Families Change Teen Guide to Separation & Divorce

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Some teens feel embarrassed when their parents split up.

They might be embarrassed because their feelings are so strong, like it's not "cool" to be upset. But the feelings are natural, and the best thing to do is to accept them and do what you can to feel better.

Teens might also be worried about what other people will think. But splitting-up are very common these days. In Canada, between 25% and 33% of marriages end in divorce. That means many people have been through it themselves or know someone who has.

See Breaking the News for some tips on telling your friends.

Q & R

Q:
Can I do anything to get my parents back together?
A:

Most parents split up only after trying very hard to save their relationship. Their decision to split-up is usually final.

Some teens hope and believe that if they try to be on their very best behaviour, their parents will get back together. However, this plan isn't likely to work, since their parents' decision to split up had nothing to do with them.

Apart from suggesting that your parents see a marriage counsellor if they haven't already done so, the best thing that you can do is to begin to accept the situation so that you can get on with your life.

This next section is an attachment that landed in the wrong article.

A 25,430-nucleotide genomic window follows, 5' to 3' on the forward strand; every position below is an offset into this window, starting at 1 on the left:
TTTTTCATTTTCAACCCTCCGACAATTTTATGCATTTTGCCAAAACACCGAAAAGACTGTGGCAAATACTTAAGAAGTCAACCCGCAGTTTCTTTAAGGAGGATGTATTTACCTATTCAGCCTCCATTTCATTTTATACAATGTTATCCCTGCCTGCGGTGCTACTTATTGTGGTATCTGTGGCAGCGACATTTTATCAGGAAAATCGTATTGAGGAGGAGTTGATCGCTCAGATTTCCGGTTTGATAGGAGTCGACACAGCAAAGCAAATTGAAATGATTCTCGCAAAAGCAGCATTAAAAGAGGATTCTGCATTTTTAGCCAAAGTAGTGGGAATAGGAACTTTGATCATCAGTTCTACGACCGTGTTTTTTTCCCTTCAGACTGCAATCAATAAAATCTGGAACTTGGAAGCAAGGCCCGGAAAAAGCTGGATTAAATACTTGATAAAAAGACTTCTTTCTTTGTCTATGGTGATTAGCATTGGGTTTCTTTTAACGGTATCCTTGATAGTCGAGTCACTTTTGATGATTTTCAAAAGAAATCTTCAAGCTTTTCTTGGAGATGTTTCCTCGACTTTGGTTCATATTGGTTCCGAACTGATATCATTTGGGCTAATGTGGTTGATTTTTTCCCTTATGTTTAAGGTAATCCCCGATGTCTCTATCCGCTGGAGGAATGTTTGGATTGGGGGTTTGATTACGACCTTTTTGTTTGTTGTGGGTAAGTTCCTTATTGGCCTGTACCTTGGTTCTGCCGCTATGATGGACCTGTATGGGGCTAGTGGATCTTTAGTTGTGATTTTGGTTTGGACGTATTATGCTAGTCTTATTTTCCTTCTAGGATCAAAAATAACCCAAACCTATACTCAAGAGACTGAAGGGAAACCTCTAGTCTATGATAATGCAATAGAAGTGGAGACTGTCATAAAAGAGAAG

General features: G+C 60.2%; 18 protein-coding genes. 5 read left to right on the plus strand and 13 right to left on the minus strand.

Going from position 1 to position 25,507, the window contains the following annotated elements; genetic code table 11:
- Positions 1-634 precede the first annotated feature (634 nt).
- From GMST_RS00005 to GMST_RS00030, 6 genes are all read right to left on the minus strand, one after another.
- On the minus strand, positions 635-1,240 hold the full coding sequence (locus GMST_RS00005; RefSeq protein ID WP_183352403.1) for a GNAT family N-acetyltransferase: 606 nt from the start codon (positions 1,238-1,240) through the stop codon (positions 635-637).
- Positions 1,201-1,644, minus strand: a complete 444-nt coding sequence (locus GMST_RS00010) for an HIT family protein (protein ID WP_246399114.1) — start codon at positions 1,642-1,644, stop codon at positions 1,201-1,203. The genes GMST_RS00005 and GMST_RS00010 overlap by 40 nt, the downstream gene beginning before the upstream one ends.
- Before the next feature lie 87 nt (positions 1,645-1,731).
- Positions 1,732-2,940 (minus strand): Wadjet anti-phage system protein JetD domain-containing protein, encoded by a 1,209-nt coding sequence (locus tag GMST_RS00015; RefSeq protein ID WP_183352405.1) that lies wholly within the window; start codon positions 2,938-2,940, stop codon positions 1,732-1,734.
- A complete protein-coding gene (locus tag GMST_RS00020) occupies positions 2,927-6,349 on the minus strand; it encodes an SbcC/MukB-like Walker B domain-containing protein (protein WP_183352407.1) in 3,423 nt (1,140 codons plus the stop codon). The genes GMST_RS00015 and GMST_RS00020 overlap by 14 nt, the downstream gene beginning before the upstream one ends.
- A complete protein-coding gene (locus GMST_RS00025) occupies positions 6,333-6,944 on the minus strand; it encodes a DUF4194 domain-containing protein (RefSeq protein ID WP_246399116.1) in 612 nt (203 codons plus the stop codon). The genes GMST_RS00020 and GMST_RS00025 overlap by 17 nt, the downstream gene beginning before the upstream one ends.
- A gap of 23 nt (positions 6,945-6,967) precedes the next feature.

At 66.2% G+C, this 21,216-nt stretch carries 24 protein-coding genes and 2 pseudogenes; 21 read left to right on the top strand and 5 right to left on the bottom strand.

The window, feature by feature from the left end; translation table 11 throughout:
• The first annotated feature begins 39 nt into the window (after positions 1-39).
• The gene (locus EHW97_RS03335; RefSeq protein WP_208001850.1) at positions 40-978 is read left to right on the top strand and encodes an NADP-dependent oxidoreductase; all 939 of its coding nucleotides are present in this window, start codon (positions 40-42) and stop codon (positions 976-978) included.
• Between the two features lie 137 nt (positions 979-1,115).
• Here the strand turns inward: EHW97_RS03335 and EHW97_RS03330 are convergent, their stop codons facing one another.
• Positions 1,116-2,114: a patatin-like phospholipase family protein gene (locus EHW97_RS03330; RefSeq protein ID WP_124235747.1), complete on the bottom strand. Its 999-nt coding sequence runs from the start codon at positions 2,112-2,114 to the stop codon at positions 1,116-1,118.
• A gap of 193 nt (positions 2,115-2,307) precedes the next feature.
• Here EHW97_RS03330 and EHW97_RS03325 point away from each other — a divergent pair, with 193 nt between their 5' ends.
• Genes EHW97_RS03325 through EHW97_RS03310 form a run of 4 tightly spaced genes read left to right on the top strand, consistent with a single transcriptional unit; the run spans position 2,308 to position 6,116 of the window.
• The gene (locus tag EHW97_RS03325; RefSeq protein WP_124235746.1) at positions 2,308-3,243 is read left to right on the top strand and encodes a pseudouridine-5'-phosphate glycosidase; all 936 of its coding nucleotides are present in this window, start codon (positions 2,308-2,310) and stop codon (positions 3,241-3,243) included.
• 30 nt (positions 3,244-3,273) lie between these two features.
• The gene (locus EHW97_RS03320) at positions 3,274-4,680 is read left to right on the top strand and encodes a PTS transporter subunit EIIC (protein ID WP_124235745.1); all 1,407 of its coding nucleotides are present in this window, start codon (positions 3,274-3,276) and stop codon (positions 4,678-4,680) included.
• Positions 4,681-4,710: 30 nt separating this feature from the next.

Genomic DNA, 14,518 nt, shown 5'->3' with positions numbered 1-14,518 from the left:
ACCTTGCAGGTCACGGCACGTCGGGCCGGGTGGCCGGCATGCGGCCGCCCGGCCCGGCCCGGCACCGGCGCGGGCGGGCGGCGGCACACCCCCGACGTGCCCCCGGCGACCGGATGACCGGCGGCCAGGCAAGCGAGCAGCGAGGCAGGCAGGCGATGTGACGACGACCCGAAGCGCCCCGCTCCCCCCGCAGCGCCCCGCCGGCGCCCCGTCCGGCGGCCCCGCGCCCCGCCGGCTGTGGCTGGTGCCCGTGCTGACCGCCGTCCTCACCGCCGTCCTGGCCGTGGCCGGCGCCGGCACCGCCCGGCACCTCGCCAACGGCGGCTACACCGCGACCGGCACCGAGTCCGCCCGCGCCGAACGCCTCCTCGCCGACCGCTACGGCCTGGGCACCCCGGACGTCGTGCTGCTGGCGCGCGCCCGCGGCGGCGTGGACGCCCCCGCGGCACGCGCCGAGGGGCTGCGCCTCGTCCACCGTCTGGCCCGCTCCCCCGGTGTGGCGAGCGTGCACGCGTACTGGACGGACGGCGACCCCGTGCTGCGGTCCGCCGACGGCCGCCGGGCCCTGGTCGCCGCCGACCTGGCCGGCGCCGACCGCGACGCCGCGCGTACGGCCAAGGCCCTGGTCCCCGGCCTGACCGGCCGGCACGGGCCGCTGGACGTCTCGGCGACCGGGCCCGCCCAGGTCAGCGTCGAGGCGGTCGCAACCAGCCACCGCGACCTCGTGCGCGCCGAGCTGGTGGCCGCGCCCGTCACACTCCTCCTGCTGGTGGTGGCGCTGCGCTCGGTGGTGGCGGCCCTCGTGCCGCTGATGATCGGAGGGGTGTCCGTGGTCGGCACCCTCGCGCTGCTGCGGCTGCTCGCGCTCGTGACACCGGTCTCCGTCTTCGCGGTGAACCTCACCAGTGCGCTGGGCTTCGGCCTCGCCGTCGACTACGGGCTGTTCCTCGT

Q:
Will I be able to spend time with both parents?
A:

In most cases, children get to spend time with both parents. How much time you spend with each parent and exactly how that will work depends on your parents’ custody and visiting arrangements.

Remember: Parents divorce each other, not their children. Your parents are still your parents, and they still love you.

Q:
My parents never married. Do they have to go through the same process that married parents do when they split up?
A:

Common-law parents — parents who chose to live together without getting married — don't get a divorce because there is no marriage to end. But they do need to decide what will happen to their children and how they’ll divide their property.

Q:
I'm feeling guilty about my parents splitting up. Was there something I did to cause it?
A:

It's very common for teens to believe that they have somehow caused their parents to split up. But you’re not the reason for your parents splitting up. Parents split up because of problems in their relationship.

It's not your fault!

Q:
What is the difference between legal separation and divorce?
A:

When two people who are married decide to split up, they need to get a divorce to legally end their marriage.

They can also decide to get a legal separation and divide up their property. They have to go to court for this, but this does not end the marriage. Divorce is the only way to end a marriage. To learn more about “legal separation” visit Éducaloi’s website.